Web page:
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Mystique surrounds slain Indian biker gang leader

With his death in a police shootout in New Delhi, notorious bandit Bunty rises to legendary status.

August 31, 2008|Sam Dolnick | Associated Press

NEW DELHI — The skinny would-be kingpin and his fearless biker gang were seemingly everywhere.

When someone was shot or robbed in this city of 16 million, where murder is relatively rare, police pointed to the same suspect: Bunty, the notorious gang leader who terrorized New Delhi astride a motorcycle.

Bunty's reign ended last week when he died in a shootout with police. Authorities trumpeted the news as a hard-fought victory over the city's most wanted man.

Police classified him as a "BC," for "bad character," the highest category of criminal. One leading newspaper announced his demise simply: "Bunty shot."

"It's almost like he's a quasi-mythical figure," said Santosh Desai, a media critic and Times of India columnist. "It's blurring into lore."

India has a long history of celebrating bandits as folk heroes, and their legends often reflect the society they stalk.

With a youthful nickname, a passion for flashy motorcycles and an ambition to rise high, Bunty -- whose real name was Om Prakash -- was a criminal for the new India.

A generation ago, the ubiquitous vehicles crowding Indian streets were clunky Ambassadors, cars that never won any style contests. The loosening of the economy in 1991 brought a flood of foreign vehicles -- including the motorcycles favored by Bunty.

His exploits were straight out of the motorcycle robbery film "Dhoom" and its sequel, perhaps lending a patina of Bollywood glitz to his thuggery.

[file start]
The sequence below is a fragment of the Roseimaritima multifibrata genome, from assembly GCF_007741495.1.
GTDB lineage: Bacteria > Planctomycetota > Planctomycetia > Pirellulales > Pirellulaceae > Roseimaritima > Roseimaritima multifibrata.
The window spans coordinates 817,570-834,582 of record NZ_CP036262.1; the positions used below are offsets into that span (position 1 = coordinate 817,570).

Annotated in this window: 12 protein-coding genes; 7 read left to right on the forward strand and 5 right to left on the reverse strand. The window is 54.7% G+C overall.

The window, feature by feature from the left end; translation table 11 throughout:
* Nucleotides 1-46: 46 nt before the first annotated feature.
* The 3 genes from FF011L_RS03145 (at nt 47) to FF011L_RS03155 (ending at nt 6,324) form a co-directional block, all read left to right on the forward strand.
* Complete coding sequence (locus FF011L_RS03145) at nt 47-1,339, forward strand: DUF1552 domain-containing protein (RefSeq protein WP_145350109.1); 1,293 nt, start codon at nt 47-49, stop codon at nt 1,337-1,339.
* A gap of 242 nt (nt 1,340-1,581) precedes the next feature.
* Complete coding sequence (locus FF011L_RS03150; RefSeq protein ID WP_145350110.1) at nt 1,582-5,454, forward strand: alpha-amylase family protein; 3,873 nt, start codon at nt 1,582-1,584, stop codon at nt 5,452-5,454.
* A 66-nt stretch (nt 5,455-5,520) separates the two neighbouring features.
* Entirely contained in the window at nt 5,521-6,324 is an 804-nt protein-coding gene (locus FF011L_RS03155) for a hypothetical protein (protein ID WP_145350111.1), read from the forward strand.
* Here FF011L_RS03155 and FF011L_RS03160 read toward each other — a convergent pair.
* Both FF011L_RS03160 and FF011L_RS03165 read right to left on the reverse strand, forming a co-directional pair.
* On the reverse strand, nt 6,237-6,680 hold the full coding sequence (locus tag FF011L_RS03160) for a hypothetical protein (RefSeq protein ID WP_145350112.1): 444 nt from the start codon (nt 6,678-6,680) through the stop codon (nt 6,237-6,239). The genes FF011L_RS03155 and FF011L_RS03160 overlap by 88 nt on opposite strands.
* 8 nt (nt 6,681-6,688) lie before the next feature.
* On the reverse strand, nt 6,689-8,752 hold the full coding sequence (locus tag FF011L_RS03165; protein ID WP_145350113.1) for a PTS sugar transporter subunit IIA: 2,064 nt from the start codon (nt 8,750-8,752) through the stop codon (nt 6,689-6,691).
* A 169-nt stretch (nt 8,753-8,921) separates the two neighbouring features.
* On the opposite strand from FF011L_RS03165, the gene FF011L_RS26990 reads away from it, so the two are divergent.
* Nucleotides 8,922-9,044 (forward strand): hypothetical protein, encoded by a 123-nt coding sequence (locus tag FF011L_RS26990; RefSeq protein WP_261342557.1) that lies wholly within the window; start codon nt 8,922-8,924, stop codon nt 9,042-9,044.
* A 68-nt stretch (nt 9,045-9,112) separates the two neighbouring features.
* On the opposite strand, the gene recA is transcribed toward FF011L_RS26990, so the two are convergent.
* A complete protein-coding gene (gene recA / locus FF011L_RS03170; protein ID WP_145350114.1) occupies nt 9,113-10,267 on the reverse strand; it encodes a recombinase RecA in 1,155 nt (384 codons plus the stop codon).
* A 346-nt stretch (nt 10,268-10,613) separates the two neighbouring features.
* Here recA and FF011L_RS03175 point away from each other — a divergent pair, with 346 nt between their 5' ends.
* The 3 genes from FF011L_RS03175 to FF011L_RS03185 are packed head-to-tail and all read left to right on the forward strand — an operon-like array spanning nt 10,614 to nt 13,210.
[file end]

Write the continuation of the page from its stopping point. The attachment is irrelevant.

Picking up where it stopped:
Police said he roamed the streets, forcing motorcyclists to part with their wallets and their bikes, quick to shoot those who hesitated. Since his latest crime wave began, in April, he had stolen at least seven motorcycles and killed at least five people, police said.

His mystique grew along with his brutal record, which included four murders in one week in July.

Police said he harbored dreams of rising above street robberies and becoming a crime boss. Authorities said they recovered true-crime magazines at his hide-out, as well as clippings he kept about himself, English-language exercise books, a telephone directory written in code and a cache of guns.

"He wanted to become an English-speaking don," said senior police official H.G.S. Dhaliwal, according to the Press Trust of India news agency. "He was ambitious and street-smart."

Some have suggested that authorities inflated Bunty's criminal record, making him a fall guy for unsolved crimes. With Bunty dead, his true reach and details of his background may remain unknown.

Desai compared Bunty to the legendary Veerappan, a smuggler who murdered police officers, slaughtered elephants and became a national celebrity before police gunned him down in 2004. A dashing figure with a giant mustache, Veerappan was a Robin Hood for villagers who felt forgotten.

"It seems like Bunty is a more urban version of Veerappan, without some of the romance," said Desai.

Commuters at a motorcycle parking lot in New Delhi all knew of Bunty, and they said he got what he deserved.

"He used to kill people over a gold chain," said Sameer Sharma, 22. "I don't think he was cool at all."

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